Archival Spaces 279
L.A. Rebellion Project – 10 Years On
Uploaded 1 October 2021
Tomorrow the Academy of Motion Picture Arts & Sciences’ newly opened Academy Museum begins a seventeen-film series, “Imperfect Journey: Haile Gerima and His Comrades” (2 October – 14 November) which is being presented in conjunction with Gerima becoming the Museum’s first Vantage Award winner. The program will include all of Haile’s films, beginning with Sankofa (1993), films of his comrades Shirikiana Aina, Julie Dash and Ava DuVernay, and his students at Howard University, Malik Sayeed,, Arthur Jaffe, Bradford Young, Raafi Rivero, and Merawi Gerima (Shirikiana and Haile’s son). To see Haile Gerima, the most radical black nationalist of the L.A. Rebellion filmmakers so honored by the bastion of a formerly racist institution like the Academy is something probably neither he nor the governors of the Academy would have dreamed of fifty years ago, when Charles Burnett, Larry Clark, Jamaa Fanaka, and Billy Woodberry first entered UCLA’s film school.
But after in September-December 2011, UCLA Film & Television Archive organized its massive 58-film retrospective, “L.A. Rebellion: Creating a New Black Cinema,” conceptualized by myself in co-curatorship with Jacqueline Najuma Stewart, Allyson Nadia Field, and Shannon Kelly, the L.A. Rebellion began entering the mainstream after having with a few exceptions fallen out of film history. That program also included a symposium and was followed by a book publication (2015), a touring program throughout the United States and Europe (2012-15), and the publication of a three DVD teaching set (2015). Furthermore, several programs in 2013 and 2015 presented new restorations, especially of women filmmakers of the L.A. Rebellion, including Ijeoma Iloputaife, aka Omah Diegu, Stormé Bright, Jacqueline Frazier, Imelda Sheen, and Alile Sharon Larkin.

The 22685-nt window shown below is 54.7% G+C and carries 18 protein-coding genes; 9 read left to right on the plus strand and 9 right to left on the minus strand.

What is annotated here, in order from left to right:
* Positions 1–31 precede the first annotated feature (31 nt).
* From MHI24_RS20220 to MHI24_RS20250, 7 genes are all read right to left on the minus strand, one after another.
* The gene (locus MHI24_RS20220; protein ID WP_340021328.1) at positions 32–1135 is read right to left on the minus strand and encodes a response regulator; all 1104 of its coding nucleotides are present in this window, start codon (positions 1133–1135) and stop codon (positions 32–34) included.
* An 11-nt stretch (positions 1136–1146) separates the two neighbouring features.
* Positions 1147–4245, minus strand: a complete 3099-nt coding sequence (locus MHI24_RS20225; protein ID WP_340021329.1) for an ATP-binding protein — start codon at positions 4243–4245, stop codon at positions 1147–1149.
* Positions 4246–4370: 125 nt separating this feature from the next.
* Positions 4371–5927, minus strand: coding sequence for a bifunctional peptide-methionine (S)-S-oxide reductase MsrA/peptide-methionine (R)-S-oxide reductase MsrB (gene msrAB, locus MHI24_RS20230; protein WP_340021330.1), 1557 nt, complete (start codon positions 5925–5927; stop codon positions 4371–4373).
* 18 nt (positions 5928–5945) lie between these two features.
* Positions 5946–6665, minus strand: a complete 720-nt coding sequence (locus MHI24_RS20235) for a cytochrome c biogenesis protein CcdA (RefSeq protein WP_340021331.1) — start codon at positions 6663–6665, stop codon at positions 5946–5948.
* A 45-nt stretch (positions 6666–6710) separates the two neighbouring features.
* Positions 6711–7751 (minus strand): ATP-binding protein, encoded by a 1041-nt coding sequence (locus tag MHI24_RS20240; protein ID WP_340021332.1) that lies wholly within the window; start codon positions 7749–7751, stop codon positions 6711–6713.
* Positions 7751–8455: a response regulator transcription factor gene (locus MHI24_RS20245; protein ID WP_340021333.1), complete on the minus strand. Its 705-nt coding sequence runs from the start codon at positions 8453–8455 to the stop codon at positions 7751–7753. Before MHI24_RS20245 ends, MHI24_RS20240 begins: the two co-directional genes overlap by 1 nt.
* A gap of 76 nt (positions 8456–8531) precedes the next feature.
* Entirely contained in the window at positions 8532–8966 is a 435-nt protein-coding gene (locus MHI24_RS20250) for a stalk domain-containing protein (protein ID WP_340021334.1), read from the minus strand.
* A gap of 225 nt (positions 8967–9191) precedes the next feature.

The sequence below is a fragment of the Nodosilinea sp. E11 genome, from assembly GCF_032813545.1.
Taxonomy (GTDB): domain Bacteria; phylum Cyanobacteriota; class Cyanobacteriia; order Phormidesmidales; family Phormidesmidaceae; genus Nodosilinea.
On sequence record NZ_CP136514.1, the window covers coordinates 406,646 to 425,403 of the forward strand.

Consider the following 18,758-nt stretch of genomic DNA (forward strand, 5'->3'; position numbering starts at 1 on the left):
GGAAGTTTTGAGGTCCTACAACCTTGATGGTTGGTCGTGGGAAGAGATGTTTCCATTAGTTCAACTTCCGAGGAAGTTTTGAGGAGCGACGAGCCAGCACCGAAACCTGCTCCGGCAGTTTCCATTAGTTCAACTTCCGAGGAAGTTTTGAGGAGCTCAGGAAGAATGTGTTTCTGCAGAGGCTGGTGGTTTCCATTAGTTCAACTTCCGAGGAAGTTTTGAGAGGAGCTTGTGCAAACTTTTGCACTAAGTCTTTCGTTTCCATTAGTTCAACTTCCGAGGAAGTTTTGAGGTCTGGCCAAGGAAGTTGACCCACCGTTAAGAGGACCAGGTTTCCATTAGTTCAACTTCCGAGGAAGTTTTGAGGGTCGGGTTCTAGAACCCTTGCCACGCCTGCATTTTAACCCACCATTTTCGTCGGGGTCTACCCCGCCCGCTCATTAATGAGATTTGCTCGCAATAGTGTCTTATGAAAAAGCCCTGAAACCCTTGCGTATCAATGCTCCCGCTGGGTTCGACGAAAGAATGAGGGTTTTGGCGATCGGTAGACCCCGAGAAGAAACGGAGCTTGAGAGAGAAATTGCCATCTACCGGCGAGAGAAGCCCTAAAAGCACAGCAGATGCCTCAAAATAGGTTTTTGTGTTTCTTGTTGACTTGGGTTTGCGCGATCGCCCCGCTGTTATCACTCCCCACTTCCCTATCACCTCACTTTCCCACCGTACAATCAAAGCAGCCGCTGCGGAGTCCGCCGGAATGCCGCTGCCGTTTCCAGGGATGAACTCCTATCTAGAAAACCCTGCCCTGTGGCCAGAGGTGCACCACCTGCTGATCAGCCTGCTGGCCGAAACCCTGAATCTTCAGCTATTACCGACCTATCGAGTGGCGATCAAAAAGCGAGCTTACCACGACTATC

It all began with a very modest idea to participate in the Getty Foundation-funded “Pacific Standard Time” exhibition of post-World War II Art in Los Angeles. I had met Billy Woodberry in 1984 at the Berlin Film Festival and shown his work in Rochester at George Eastman House. The Archive had also preserved a number of Charles Burnett’s films, including Killer of Sheep, which was subsequently named to the National Registry of American Films. When we wrote our first grant application, we thought we would show the work of eight to ten UCLA film students; by the time we were finished, we had identified 50 student filmmakers. Shortly after receiving initial funding, Professor Allyson Nadia Field joined the faculty of UCLA’s School of Film, Theater and Television. Since she wrote her dissertation on African American uplift films of the 1910s, it was only natural that she join the curatorial team. Just as serendipitously, Professor Jacqueline Stewart, at that time a member of the Cinema and African-American Studies faculty at Northwestern, asked me whether she could spend a year at UCLA Film & Television Archive and in the Moving Image Archives Program, learning about film archiving. Jacqueline not only kick-started the whole project as part of her “internship” work for the Archive but became a vital member of the curatorial team.